Roy Greenslade (born 31 December 1946) is a British author and freelance journalist, and a former professor of journalism. He worked in the UK newspaper industry from the 1960s onwards. As a media commentator, he wrote a daily blog from 2006 to 2018 for The Guardian and a column for London's Evening Standard from 2006 to 2016.[1][2] Under a pseudonym, Greenslade also wrote for the Sinn Féin newspaper An Phoblacht during the late 1980s whilst also working on Fleet Street.[3] In 2021, it was reported in The Times newspaper, citing an article by Greenslade in the British Journalism Review, that he supported the bombing campaign of the Provisional IRA.[4] Following this revelation, Greenslade resigned as Honorary Visiting Professor at City, University of London.[5]

Roy Greenslade
Greenslade in 2013
Born (1946-12-31) 31 December 1946 (age 76)
Other namesGeorge King
Occupation(s)Journalist, academic
SpouseNoreen McElhone
RelativesNatascha McElhone (stepdaughter)

Early life and career edit

Greenslade's father was an insurance clerk, and his mother was a book-keeper. The family lived initially with his mother's parents in Dulwich before moving to a council house in South Ockendon.[6] They later bought a bungalow in Leigh-on-Sea, and he travelled 32 miles each day to a grammar school in Dagenham, the Dagenham County High School, from 1957 to 1963.[6] He has a younger brother.[6]

Greenslade started work at the Barking and Dagenham Advertiser aged 17, and also delivered the newspaper to newsagents to supplement his low wages.[7] After three years he joined the Lancashire Evening Telegraph in Blackburn as a sub-editor, before spending 18 months as a sub-editor at the Manchester office of the Daily Mail. Greenslade was an early member of the Communist Party of Britain (Marxist–Leninist).[8]

The Sun, Daily Mirror and elsewhere (1969 to 1991) edit

In 1969, Greenslade entered Fleet Street as a news sub-editor on The Sun, which had just been acquired by Rupert Murdoch. He had a brief spell with the Daily Mirror in 1972 before returning to The Sun as deputy chief sub-editor, first with the news desk and later in the features department.[citation needed]

Greenslade left The Sun in 1974 to write his first book and to take a degree in politics at the University of Sussex. He worked his way through university with part-time sub-editing jobs at the Brighton Argus, BBC Radio Brighton, the Sunday Mirror and Reveille. After graduating in 1979, he joined the Daily Star in Manchester for six months until being seconded to the Daily Express in London. He was soon appointed features editor of the Daily Star.[citation needed]

In 1981, he returned to The Sun as assistant editor. He was involved in the move from Fleet Street to Wapping. Five years later, he transferred to The Sunday Times, first running the Review Section before becoming managing editor (news).[citation needed] In 1990, he was appointed editor of the Daily Mirror by Robert Maxwell.[9]

While editor of the Daily Mirror, Greenslade rigged a spot-the-ball competition in the paper to make sure it was un-winnable on instructions from his proprietor, Robert Maxwell. He admitted his behaviour in his 1992 biography of Maxwell (see below), which he repeated in October 2011 during a seminar at the Leveson Inquiry, saying: ″Mea culpa, mea culpa, mea culpa.″[10]

Greenslade departed from the Mirror in March 1991.[11] He was briefly consultant editor to both The Sunday Times and Today newspapers.[12]

The Guardian and other outlets (1992 to 2016) edit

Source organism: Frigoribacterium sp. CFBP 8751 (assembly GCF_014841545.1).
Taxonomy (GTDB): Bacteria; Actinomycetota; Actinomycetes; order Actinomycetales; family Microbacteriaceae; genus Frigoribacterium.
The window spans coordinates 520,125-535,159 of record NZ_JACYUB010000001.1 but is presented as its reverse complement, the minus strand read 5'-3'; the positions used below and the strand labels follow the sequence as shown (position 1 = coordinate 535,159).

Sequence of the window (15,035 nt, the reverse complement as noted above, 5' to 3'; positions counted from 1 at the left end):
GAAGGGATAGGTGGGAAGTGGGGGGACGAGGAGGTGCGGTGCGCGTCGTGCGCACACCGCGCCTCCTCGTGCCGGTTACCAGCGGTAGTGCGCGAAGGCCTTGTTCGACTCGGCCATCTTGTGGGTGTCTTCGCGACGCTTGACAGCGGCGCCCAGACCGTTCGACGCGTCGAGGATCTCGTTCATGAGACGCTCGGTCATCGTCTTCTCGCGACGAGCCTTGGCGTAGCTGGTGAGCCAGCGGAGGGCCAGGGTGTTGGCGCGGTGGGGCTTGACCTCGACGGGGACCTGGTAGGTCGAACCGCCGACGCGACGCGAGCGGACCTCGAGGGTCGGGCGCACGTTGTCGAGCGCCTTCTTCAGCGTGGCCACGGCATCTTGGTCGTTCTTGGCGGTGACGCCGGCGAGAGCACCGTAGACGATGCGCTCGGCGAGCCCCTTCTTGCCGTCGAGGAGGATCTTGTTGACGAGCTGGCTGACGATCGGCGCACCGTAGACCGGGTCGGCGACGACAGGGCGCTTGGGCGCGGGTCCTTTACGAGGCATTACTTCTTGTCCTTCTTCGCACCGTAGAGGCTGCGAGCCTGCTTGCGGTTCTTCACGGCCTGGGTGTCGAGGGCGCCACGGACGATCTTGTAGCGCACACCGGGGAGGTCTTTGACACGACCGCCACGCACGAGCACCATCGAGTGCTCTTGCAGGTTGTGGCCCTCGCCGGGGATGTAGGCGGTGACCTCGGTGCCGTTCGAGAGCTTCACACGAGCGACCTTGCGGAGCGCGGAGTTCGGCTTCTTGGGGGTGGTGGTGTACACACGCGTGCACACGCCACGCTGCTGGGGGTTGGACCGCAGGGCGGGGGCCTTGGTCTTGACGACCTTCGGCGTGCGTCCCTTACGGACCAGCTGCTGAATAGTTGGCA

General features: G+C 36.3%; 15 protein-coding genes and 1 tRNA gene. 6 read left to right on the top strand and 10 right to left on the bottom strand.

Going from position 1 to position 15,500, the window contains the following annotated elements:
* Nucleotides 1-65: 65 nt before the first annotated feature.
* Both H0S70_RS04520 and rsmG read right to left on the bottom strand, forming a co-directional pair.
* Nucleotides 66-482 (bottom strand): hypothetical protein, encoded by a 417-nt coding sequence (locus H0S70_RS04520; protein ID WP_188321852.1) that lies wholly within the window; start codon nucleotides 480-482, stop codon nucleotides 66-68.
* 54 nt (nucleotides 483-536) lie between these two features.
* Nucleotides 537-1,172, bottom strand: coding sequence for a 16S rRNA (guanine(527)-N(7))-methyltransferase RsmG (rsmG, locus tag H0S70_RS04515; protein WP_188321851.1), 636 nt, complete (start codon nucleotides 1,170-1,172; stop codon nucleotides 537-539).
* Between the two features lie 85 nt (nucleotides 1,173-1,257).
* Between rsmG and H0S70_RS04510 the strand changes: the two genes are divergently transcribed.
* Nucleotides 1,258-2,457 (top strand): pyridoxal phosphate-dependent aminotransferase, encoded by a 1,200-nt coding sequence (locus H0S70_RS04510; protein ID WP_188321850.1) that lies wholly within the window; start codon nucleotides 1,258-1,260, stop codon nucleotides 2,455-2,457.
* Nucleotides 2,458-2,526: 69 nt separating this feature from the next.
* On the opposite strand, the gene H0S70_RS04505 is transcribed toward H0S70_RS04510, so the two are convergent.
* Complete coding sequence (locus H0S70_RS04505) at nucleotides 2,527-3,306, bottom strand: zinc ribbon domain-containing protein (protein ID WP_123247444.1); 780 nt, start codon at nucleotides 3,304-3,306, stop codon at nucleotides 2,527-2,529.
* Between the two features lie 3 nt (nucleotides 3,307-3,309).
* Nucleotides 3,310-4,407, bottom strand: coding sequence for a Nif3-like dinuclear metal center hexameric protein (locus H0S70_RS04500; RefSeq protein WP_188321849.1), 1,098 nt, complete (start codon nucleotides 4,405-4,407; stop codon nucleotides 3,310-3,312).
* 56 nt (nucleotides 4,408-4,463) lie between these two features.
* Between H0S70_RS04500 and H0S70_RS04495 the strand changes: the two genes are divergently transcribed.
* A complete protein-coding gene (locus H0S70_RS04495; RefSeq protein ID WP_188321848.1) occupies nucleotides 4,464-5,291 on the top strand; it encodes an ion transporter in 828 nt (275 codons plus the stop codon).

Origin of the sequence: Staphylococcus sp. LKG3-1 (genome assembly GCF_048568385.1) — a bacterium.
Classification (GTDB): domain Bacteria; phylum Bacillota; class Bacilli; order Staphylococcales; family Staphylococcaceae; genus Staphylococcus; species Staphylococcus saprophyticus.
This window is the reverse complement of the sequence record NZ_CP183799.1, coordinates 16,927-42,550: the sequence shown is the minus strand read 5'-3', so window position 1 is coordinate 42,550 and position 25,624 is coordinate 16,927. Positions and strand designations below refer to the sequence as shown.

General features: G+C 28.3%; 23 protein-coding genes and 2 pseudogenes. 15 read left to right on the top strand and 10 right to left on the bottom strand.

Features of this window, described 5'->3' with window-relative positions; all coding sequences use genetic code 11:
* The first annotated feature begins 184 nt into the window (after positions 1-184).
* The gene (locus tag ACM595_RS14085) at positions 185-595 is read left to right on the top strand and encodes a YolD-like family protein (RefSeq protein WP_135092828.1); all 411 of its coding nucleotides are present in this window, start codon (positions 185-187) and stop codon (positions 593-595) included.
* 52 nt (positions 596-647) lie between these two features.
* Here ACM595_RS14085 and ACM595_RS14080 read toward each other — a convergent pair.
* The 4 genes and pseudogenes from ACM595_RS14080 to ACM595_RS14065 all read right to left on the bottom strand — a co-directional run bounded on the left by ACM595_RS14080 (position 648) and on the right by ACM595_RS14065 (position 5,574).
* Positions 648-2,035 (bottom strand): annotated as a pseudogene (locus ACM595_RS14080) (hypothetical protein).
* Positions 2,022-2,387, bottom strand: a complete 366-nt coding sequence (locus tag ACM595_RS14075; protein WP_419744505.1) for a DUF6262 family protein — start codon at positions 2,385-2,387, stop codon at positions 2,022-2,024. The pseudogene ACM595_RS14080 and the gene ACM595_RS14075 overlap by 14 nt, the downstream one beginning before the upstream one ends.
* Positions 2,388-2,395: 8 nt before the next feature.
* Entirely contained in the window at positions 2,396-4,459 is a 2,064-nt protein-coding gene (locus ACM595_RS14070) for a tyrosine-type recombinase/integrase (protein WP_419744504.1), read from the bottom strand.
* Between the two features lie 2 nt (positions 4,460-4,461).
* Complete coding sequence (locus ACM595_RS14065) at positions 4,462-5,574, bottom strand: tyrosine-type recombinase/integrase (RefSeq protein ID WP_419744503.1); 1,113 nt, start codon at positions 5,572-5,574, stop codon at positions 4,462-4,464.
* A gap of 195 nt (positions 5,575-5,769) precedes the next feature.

From 1992 until 2005, Greenslade was media commentator for The Guardian. He spent three months with The Daily Telegraph in a similar capacity before returning to The Guardian to launch a daily media blog, which ended in 2018. He also wrote a weekly media column for the Evening Standard. His column for the Standard lasted for ten years until April 2016.[2][13] In the context of a changing industry, Greenslade concluded his last column for the Standard with the observation: "Whatever happens, this I know: journalism, the trade I have practised for more than 50 years, must survive. Without it, democracy itself is imperilled".[2]

He presented BBC Radio 4's Mediumwave (1993–95) and in 1996 was the launch presenter of Britain Talks Back on Granada Talk TV. He was a regular broadcaster on media matters.

Other work edit

Greenslade is on the board of an academic quarterly, the British Journalism Review, and was a trustee of the media ethics charity, MediaWise. In 2003, he was appointed Professor of Journalism at City University, London, in succession to Hugh Stephenson.[14] He stepped down in 2018, becoming an Honorary Visiting Professor until 2021.

Greenslade has been credited with coining the term The Hierarchy of Death as well as writing extensively on the subject.[15][16]

Greenslade is also the author of four books: Goodbye to the Working Class (1976), Maxwell's Fall (1992), Press Gang: How Newspapers Make Profits from Propaganda (2003) and The Peer, the Priests and the Press: A Story of the Demise of Irish Landlordism (2023).

His other published work includes:

"Subterfuge, set-ups, stings and stunts: how red-tops go about their investigations" in Investigative Journalism, ed. Hugo de Burgh (Routledge,2000)

"Does dumbing up mean duller?" in Communication Ethics Today, ed. Richard Keeble (Troubador, 2005)

"Commuting: Belles, Buffers and Bores", in The Brighton Book, ed. Melissa Benn (Myriad, 2005)

"Seeking Scapegoats: The coverage of asylum in the UK press", Asylum and Migration Working Paper 5, Institute for Public Policy Research, 2005

"Myth-representation: how drugs give journalists the perfect chance to stereotype, vilify and sensationalise", Drug Link magazine, 2006

"Fleet Street’s graveyard of truth" in Hunger Strike: Reflections on the 1981 hunger strike, ed. Danny Morrison (Brandon/Mount Eagle, 2006)

"The catalyst that may turn the 26 into 32" in Brexit and Northern Ireland: Bordering on the Confusion, eds. John Mair, Steven McCabe, Neil Fowler & Leslie Budd (Bite-sized Books, 2019)

Foreword to Media Guidelines for Reporting Suicide (Samaritans, 2020)

"How the United Kingdom’s tabloids go about it" in Investigative Journalism, third edition, eds. Hugo de Burgh and Paul Lashmar (Routledge, 2021)

Greenslade was interviewed by National Life Stories (C467/14) in 2007 for the "Oral History of the British Press" collection held by the British Library.[17]

Irish republicanism edit

During the late 1980s, when he was managing news editor of The Sunday Times, Greenslade secretly wrote for An Phoblacht, a newspaper published by Sinn Féin.[18] His pseudonym was George King. Greenslade wrote in a 2021 British Journalism Review article that it was revealed by Nick Davies, a Guardian colleague, with his consent.[19] When Greenslade reviewed Davies's book on his blog in 2008, he did not deny his contributions to An Phoblacht.[20] On the 30th anniversary of the H Block prison hunger strikes, Greenslade gave a speech at a Sinn Féin conference in London and An Phoblacht published his article on the subject.[21]